October 22, 2011 in City

Independents may hold fate of state Senate seat

By The Spokesman-Review
 

Baxter
(Full-size photo)(All photos)

Fast facts

The special election will fill the 4th District Senate seat for one year, with the winner taking office on Nov. 29 when the election is certified. The district covers eastern Spokane from the Valley north to the county line. The job pays $42,106 a year, plus benefits.

Spokane Valley’s 4th Legislative District is so Republican that voters have elected the GOP candidate 38 times in the 40 legislative elections since 1980. So Republican that both candidates in this year’s special state Senate race are Republicans.

But as incumbent Jeff Baxter, 51, and former state Rep. Mike Padden, 64, split the GOP vote, it could be independents and Democrats who decide who will fill the final year of the state Senate seat.

Baxter and Padden are fiscal and social conservatives who believe in smaller government, lower taxes and helping businesses expand jobs. The differences are more in their résumés and endorsement lists than their ideology.

Baxter, a relative political newcomer who owns businesses connected to credit and debit card transactions, was appointed to the seat last winter after longtime Sen. Bob McCaslin retired for health reasons. Padden also sought the appointment, but 4th District precinct committee officers named state Rep. Matt Shea as their first pick, Baxter, a GOP legislative district leader, their second and Roy Murry, another Republican activist, third.

It was an effort to persuade Spokane County commissioners into selecting Shea. Commissioners balked, and went with Baxter; Padden almost immediately announced he’d run this fall for the remaining year in McCaslin’s term. Shea later announced he wouldn’t.

Padden supporters now question whether Baxter is breaking a promise to precinct officers last winter that he would not run for the Senate seat, in an effort to ensure Shea would have a shot at it. An audio recording posted on YouTube seems to have Baxter assuring a skeptical precinct officer that he would “walk away” from the seat if appointed to it, but the comments seem to be taken out of a longer dialogue.

Baxter said he hasn’t heard the recording, and doesn’t recall telling precinct officers he wouldn’t run. “Ultimately, it was up to me as a personal choice,” he said.

Campaign experience would seem to favor Padden, first elected to the state House in 1980 and re-elected every two years until 1995, when he was appointed a Spokane County District judge. The Spokane lawyer has a long track record in social conservative causes as well as state and local Republican politics. But his years as a judge kept Padden out of partisan politics. When precinct officers gathered to consider nominees to replace McCaslin, many said they didn’t know him.

“Every race is different, and this one sure is,” he said recently.

Baxter stresses his business experience rather than his political experience, and says many voters he meets tell him the Legislature needs more businessmen and fewer lawyers.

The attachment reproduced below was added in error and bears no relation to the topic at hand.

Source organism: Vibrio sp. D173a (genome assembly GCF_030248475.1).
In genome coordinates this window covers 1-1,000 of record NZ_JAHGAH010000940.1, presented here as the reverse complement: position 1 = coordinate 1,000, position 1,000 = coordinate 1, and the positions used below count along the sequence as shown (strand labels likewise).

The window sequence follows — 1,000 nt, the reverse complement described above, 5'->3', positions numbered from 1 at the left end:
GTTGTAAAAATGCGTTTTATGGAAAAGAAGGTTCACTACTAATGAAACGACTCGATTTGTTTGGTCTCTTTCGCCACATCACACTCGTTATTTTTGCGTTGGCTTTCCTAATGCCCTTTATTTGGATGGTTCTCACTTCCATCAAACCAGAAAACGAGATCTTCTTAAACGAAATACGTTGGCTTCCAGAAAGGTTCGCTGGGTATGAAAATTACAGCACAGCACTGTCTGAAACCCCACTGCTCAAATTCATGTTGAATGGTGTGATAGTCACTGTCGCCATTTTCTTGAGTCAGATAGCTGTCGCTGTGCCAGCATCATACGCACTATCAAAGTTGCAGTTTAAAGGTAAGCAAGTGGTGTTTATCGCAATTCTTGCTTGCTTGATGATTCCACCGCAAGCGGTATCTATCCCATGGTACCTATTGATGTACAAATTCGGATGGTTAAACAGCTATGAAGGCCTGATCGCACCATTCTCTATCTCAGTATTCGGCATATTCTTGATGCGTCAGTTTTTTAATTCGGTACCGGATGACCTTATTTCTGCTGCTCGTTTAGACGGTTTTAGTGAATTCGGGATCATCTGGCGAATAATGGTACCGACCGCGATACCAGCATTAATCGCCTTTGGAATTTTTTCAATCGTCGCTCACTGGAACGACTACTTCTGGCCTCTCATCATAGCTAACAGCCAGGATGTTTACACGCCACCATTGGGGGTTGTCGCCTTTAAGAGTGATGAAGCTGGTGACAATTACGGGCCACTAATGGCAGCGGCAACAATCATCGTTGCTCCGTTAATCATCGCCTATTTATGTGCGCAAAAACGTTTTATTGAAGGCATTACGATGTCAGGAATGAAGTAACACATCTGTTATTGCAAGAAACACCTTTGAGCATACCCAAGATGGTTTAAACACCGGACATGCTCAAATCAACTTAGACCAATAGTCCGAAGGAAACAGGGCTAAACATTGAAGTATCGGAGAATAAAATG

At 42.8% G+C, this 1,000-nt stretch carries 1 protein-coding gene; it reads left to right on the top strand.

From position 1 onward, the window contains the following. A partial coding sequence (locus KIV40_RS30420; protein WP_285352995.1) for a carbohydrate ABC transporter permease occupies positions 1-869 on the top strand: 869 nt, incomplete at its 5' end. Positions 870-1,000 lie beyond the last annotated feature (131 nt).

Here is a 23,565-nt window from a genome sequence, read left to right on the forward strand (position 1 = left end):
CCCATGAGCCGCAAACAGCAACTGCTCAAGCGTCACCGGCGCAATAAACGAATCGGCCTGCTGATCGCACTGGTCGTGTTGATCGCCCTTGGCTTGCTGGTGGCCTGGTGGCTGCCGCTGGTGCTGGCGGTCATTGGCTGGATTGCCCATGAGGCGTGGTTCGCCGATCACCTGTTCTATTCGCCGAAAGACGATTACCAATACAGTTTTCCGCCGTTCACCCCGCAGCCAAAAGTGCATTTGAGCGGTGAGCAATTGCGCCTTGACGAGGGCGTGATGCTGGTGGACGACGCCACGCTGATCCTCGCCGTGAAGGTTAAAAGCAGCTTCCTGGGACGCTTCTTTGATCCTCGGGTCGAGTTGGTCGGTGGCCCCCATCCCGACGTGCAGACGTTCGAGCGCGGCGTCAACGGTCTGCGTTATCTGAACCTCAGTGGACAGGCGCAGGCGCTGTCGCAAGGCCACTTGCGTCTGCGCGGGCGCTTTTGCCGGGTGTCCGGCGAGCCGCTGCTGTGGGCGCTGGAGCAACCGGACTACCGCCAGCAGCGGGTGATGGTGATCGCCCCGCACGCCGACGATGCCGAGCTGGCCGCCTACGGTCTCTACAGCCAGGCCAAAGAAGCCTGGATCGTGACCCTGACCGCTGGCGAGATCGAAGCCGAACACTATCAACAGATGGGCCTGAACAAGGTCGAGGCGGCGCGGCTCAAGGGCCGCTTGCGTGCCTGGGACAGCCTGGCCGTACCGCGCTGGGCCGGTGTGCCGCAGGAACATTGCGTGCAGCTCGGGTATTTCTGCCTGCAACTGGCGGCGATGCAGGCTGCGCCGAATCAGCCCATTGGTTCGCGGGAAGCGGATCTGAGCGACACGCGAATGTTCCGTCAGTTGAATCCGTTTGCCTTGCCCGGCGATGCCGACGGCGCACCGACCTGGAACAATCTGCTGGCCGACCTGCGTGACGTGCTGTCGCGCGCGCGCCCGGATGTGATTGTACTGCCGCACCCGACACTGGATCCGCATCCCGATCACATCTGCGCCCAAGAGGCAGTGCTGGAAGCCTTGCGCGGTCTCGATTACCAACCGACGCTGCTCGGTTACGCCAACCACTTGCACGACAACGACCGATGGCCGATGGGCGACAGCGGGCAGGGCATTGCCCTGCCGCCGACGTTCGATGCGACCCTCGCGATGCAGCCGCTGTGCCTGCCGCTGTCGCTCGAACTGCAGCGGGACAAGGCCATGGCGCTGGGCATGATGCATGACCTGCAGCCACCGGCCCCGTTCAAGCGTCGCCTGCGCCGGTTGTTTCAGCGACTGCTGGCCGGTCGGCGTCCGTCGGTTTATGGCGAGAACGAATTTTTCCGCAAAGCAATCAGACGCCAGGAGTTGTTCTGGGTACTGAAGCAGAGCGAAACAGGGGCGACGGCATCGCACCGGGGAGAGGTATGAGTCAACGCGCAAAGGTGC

That ability of a businessman to reach out to different types of people is one reason he has support from some unlikely corners for a Republican candidate, like the United Steelworkers, he said. The union’s political action committee isn’t giving him any money, but a large campaign sign sits in the Local 338 parking lot on Trent Avenue.

“We’ve had a lot of people comment on that,” Local 338 President Dan Wilson said. “Jeff Baxter came to the hall to talk to us. He said he was willing to listen to anything we had to say, and would have an open door.”

That’s more than even some Democrats will do, Wilson said. Independents will likely vote in the race, but hard-core Democrats may skip it, he added.

Baxter agrees he’d always be willing to listen to the union, even if it was just to “agree to disagree.” If a sign in the union parking lot costs Republicans votes, “I’m willing to take that chance.”

The race splits current and past Republican elected officials. Many current GOP legislators, with whom Baxter served this year, endorsed him, as did County Treasurer Rob Chase and County Assessor Vicki Horton. The exception is state Rep. Larry Crouse, who served with Padden when first elected and endorsed him; so did several former Valley legislators, including McCaslin before he died, and the three county commissioners.

Padden and Baxter split one source of normal support for Republicans, the development community. Local homebuilder and Realtor associations gave dual endorsements. The Associated Builders and Contractors, which have mainly smaller contracting firms, endorsed Padden; the Inland Empire Associated General Contractors, who often handle large road and infrastructure projects, endorsed Baxter.

Padden contends that’s because he told the AGC members he wouldn’t support an increase in the gasoline tax for road projects. “When they asked about the gas tax, I said ‘I’m not your guy.’ I signed a pledge not to vote for any new taxes.”

Baxter signed the same pledge. He told the AGC he’d listen to their pitch for a gas tax, but only support it if it is offset by reductions elsewhere. “They knew my record. I have never voted for a tax increase,” he said.

Wayne Brokaw, executive director of the AGC, said a possible increase in the gasoline tax to pay for transportation projects is one of the group’s key issues, along with follow-up in the Legislature to be sure the Spokane area gets its fair share. Baxter got the nod because he promised to let the group make its case but there would have to be accountability, Brokaw said.


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